- Some people develop redness and itching in the mouth or vagina (thrush) after taking a course of antibiotics. If after taking cefalexin you think you could have thrush, please speak with your doctor or pharmacist for advice.
- If you are taking the contraceptive 'pill' at the same time as an antibiotic, the effectiveness of the 'pill' can be reduced if you have a bout of being sick (vomiting) or diarrhoea which lasts for more than 24 hours. If this should happen, ask your doctor or pharmacist for advice about what additional contraceptive precautions to use. There is no need to use additional precautions for any bouts of sickness or diarrhoea which last for less than 24 hours.
- Antibiotics like cefalexin can stop the oral typhoid vaccine from working properly. If you are due to have any vaccinations, please make sure the person treating you knows that you are taking this antibiotic.
Can cefalexin cause problems?
Along with their useful effects, most medicines can cause unwanted side-effects although not everyone experiences them. The table below contains some of the ones associated with cefalexin. You will find a full list in the manufacturer's information leaflet supplied with the medicine. The unwanted effects often improve as your body adjusts to the new medicine, but speak with your doctor or pharmacist if any of the following continue or become troublesome.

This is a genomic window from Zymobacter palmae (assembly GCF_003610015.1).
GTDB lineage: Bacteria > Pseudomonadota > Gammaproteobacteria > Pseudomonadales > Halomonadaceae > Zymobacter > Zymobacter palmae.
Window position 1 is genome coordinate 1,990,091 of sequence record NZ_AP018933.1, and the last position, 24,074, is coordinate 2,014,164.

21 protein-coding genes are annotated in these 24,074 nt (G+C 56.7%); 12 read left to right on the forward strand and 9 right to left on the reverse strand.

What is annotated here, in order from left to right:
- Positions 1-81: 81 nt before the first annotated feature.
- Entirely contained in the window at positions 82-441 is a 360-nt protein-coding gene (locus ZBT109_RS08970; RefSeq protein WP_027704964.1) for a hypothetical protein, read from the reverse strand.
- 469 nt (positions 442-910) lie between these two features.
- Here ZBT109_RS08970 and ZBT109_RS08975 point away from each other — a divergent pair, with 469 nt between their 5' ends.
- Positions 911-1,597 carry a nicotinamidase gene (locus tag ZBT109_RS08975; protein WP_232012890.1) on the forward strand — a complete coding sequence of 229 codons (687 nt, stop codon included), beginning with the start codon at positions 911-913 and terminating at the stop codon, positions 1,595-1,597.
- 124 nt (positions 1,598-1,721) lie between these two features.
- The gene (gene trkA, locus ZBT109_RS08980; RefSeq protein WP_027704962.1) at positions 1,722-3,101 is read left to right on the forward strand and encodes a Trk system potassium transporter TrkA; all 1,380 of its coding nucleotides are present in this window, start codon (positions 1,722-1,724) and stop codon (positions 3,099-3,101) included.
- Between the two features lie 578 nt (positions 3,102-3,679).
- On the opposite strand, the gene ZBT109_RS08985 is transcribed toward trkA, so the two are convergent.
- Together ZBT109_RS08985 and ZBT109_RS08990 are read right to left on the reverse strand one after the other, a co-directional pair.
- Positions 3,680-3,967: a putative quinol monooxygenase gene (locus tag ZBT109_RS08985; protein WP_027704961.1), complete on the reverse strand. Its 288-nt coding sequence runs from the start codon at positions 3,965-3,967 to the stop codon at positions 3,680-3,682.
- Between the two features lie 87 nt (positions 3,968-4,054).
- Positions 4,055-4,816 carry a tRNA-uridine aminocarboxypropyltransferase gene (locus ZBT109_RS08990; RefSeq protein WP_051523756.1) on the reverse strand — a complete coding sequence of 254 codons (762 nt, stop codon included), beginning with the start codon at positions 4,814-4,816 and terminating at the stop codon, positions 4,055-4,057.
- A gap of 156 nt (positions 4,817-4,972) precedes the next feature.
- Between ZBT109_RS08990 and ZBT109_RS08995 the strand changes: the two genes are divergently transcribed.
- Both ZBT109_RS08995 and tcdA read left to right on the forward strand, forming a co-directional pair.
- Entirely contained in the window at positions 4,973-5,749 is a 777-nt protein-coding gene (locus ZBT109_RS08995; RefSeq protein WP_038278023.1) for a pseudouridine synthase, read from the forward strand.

|Cefalexin side-effects||What can I do if I experience this?|
|Diarrhoea||Drink plenty of water to replace the lost fluids. If the diarrhoea continues for longer than 24 hours, becomes severe, or contains blood, please let your doctor know straightaway|
|Indigestion, stomach ache, feeling sick||Stick to simple foods. If you are not already doing so, try taking your doses after meals|
|Thrush||Speak with your doctor or pharmacist for advice|
Important: if you develop an itchy rash, swollen face or mouth, or have difficulty breathing, these can be signs that you are allergic to the antibiotic. Do not take any more doses and speak with your doctor or go to your local accident and emergency department straightaway.